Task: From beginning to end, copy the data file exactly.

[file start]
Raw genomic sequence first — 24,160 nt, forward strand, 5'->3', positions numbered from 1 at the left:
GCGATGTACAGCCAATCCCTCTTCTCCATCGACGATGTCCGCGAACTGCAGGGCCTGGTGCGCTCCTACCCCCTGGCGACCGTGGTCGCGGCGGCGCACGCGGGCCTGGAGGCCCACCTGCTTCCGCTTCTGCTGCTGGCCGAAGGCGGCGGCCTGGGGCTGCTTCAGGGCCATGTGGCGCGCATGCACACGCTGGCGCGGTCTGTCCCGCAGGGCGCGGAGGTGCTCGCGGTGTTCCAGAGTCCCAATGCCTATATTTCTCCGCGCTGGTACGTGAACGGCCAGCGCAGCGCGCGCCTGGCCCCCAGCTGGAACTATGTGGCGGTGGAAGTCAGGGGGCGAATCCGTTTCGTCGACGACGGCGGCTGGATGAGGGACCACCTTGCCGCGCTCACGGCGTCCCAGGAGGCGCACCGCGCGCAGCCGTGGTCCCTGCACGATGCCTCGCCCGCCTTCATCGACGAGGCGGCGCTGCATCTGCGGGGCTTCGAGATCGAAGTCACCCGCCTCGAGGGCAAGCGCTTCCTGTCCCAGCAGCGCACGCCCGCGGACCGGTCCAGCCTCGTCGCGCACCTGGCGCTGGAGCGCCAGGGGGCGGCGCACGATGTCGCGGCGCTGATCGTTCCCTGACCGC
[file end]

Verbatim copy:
Raw genomic sequence first — 24,160 nt, forward strand, 5'->3', positions numbered from 1 at the left:
GCGATGTACAGCCAATCCCTCTTCTCCATCGACGATGTCCGCGAACTGCAGGGCCTGGTGCGCTCCTACCCCCTGGCGACCGTGGTCGCGGCGGCGCACGCGGGCCTGGAGGCCCACCTGCTTCCGCTTCTGCTGCTGGCCGAAGGCGGCGGCCTGGGGCTGCTTCAGGGCCATGTGGCGCGCATGCACACGCTGGCGCGGTCTGTCCCGCAGGGCGCGGAGGTGCTCGCGGTGTTCCAGAGTCCCAATGCCTATATTTCTCCGCGCTGGTACGTGAACGGCCAGCGCAGCGCGCGCCTGGCCCCCAGCTGGAACTATGTGGCGGTGGAAGTCAGGGGGCGAATCCGTTTCGTCGACGACGGCGGCTGGATGAGGGACCACCTTGCCGCGCTCACGGCGTCCCAGGAGGCGCACCGCGCGCAGCCGTGGTCCCTGCACGATGCCTCGCCCGCCTTCATCGACGAGGCGGCGCTGCATCTGCGGGGCTTCGAGATCGAAGTCACCCGCCTCGAGGGCAAGCGCTTCCTGTCCCAGCAGCGCACGCCCGCGGACCGGTCCAGCCTCGTCGCGCACCTGGCGCTGGAGCGCCAGGGGGCGGCGCACGATGTCGCGGCGCTGATCGTTCCCTGACCGC